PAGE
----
He was miserable and lost. He frequently couldn’t sleep and developed an ulcer. The lifestyle made him feel despondent, but he couldn’t change. At 21 years of age, he considered suicide.

Then one restless night he decided to pray. His thoughts were drawn to Calvary and the two criminals next to Jesus on the cross, especially the one who, having trusted Jesus, heard the Lord say, “Truly I tell you, today you will be with me in paradise” (Luke 23:43).

Suddenly, he knew that Jesus took his sin. God’s love and mercy overwhelmed him. He became so excited about his new faith that he quit the band and devoured the Bible day and night.

He joined a small church and preached in the streets. Next came marriage and a family. For work, he took a position as an apprentice to a piano maker and this opened new opportunities. A German-speaking Baptist church in New York sent over an advertisement for a piano technician for Steinway, and Mohr applied and got the job. The family emigrated in 1962.

Mohr did not know, initially, how people would respond when he shared his faith in the world of concert pianists. But he believed he should tell people about Jesus anyway.

He started giving away Bibles and found they were received graciously—and sometimes with great joy.

Once, he met a young pianist from Moscow who had won the the Van Cliburn International Piano Competition in Fort Worth, Texas, and was practicing in Steinway’s basement for a concert in Carnegie Hall. Following God’s leading, Mohr gave the man a Russian Bible.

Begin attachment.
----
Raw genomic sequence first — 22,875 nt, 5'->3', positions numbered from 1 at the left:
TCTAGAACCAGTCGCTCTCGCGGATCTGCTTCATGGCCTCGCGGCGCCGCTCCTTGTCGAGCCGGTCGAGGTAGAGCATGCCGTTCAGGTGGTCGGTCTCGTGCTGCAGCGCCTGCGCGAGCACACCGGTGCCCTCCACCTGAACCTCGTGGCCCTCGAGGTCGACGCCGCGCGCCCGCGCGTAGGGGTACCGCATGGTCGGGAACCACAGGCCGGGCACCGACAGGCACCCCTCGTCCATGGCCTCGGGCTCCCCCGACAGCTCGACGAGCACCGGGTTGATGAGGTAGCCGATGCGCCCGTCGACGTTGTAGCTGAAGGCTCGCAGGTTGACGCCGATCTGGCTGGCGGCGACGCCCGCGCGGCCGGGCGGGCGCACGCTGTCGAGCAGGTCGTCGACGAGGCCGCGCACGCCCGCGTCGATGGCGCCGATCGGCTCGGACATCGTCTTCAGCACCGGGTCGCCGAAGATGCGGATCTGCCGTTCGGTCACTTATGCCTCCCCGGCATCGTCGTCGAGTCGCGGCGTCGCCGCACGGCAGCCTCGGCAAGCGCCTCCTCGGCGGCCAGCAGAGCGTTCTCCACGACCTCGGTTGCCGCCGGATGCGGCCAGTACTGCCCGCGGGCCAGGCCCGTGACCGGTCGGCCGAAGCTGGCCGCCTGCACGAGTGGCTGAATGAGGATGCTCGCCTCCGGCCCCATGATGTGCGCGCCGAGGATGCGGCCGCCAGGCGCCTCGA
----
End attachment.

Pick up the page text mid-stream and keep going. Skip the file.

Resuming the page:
Initially anxious about the pianist’s reaction, Mohr was dumbfounded when the pianist grabbed him, crying, “Franz, you have no idea what you have done. I have never in my life seen a Bible. I came to America with a desire in my heart to obtain a Bible.”

Giving Bibles to concert artists he worked for became customary. He even hid Bibles in his luggage traveling with Vladimir Horowitz for concerts in Moscow and Leningrad in 1986, when Bibles were forbidden.

The people Mohr spoke to did not always find faith. He became quite close to Horowitz, for example, but the pianist never accepted his message of Good News.

“I had opportunities a few times to talk to Horowitz about the Lord, about salvation,” Mohr wrote, “yet as far as I know, there was never any real breakthrough where with assurance I could say that he believed, and knew where he would be going after death.”

Mohr retired from Steinway & Sons in 1992 but continued working as a consultant. He wrote a memoir with Edith Schaeffer called My Life with the Great Pianists.

He also spoke in churches and looked for new opportunities to share his faith and inspire future generations of Christians.

In the early 1990s, Mohr connected with Crescendo International, a Cru ministry based in Basel, Switzerland, that links professional musicians and music students with Christians via lectures and events in concert halls, festivals, and churches.

Mohr served Crescendo for more than 20 years as a director and speaker, touring annually in Europe. He lectured on concert piano techniques, weaving his testimony into every lesson.

“Franz was so relaxed, speaking in a natural way about God,” said Beat Rink, Crescendo founder and international director. “His lectures also encouraged Christians to be more open in sharing the gospel.”

According to Mohr’s son Michael, director of restoration and customer services at Steinway & Sons, Mohr remained spritely and in good health until around mid-2021. During Mohr’s final days at home, he comforted his family saying, “Don’t worry, the best days are yet to come.”

He is survived by his wife, Elisabeth, along with Michael, his daughter Ellen, seven grandchildren, and three great-grandchildren. His son Peter died in 2019.